The Senator who cried 'bigot'

Posted: Jun 06, 2006 7:05 PM
Sen. Ted Kennedy certainly let us know what he really thinks of Americans who support the Marriage Protection Amendment, defining marriage as the union of husband and wife: "A vote for this amendment is a vote for bigotry, pure and simple." According to Minority Leader Harry Reid, even suggesting the Constitution should protect marriage as the union of husband and wife constitutes something like hate speech: "For me, it is clear the reason for this debate is to divide our society, to pit one against another," Reid said. "This is another one of the president's efforts to frighten, to distort, to distract and to confuse America."

Gay marriage activists published even more vitriolic denunciations. My personal favorite came from Paula Ettelbrick, the NYU law professor who heads something called the International Gay and Lesbian Human Rights Commission, a U.S.-based organization. She called the Marriage Protection Amendment "an unquestioned violation of international treaties" and a "clear violation of international human rights."

I was in the room on Monday when President Bush made his remarks in support of a constitutional amendment to protect marriage. I applauded with the rest of the crowd when he said: "Every American deserves to be treated with tolerance and respect and dignity. On an issue of this great significance, opinions are strong and emotions run deep. And all of us have a duty to conduct this discussion with civility and decency toward one another."

I certainly believe that. But I have to wonder, do advocates for gay marriage also believe it? Will no one turn to Ted Kennedy and say, "Sir, have you no decency?" The six in 10 Americans who oppose gay marriage (and the majority who in the latest Gallup poll support a constitutional amendment to protect marriage) do not deserve to be denounced as bigots by their own elected officials.

The "B" word is also fueling new fears about the ultimate consequences of gay marriage. As Sen. Sam Brownback, R-Kan., said on the floor of the Senate: "Same-sex marriage proponents argue that sexual orientation is like race, and that opponents of same-sex marriage are therefore like bigots who oppose interracial marriage. Once same-sex marriage becomes law, that understanding is likely to be controlling." Brownback pointed to a litany of potential negative consequences for traditional faiths: "So in states with same-sex marriage, religiously affiliated schools, adoption agencies, psychological clinics, social workers, marital counselors, etc. will be forced to choose between violating their own deeply held beliefs and giving up government contracts, tax-exempt status, or even being denied the right to operate at all. ... It's already happening, as we've seen in Massachusetts with Boston's Catholic Charities being forced out of the adoption business entirely rather than violate church teaching on marriage and family."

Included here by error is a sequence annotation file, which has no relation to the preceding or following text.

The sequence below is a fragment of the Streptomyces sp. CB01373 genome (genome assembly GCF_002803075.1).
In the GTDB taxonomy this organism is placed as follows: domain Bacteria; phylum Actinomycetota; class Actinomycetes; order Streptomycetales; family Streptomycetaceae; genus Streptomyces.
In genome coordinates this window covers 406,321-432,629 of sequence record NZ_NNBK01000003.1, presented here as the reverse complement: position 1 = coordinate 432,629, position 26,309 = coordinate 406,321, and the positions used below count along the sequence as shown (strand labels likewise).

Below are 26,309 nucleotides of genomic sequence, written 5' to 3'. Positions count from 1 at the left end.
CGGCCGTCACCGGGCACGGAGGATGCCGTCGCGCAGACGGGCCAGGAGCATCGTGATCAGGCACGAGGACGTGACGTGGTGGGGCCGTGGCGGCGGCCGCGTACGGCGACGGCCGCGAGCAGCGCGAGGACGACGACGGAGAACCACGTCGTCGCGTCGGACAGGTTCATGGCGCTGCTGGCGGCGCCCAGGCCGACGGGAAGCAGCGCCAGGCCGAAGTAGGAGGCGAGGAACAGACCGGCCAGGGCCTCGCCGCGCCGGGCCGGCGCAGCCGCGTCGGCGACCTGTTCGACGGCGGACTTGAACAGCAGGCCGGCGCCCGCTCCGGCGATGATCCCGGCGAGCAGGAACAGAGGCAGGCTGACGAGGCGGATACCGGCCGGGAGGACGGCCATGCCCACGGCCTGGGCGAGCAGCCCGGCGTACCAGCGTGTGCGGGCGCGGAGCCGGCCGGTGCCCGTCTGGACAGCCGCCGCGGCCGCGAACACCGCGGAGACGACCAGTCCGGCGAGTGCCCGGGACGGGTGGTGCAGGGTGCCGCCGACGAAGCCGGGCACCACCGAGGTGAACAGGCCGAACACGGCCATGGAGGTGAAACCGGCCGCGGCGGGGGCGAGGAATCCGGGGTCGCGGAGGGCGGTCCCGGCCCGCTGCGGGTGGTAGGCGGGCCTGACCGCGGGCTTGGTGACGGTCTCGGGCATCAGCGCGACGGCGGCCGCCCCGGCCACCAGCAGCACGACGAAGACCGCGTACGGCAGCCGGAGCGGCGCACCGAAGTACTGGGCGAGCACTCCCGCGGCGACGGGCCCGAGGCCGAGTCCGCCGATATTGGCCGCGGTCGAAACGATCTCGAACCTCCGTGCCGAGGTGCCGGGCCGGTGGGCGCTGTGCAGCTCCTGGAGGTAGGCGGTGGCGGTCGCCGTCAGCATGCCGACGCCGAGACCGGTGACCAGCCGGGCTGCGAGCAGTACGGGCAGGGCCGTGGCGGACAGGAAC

Brownback was drawing on the conclusions of an impressive group of religious liberty scholars, brought together by the Becket Fund for Religious Liberty to consider the implications of same-sex marriage. (You can read the paper yourself at

For the foreseeable future, Americans are going to live with some deep moral disagreements on the marriage issue. Conducting this debate in a spirit of mutual respect and civility would be a lot easier if gay marriage advocates stopped pretending that only fear, hatred or bigotry is at the root of these disagreements.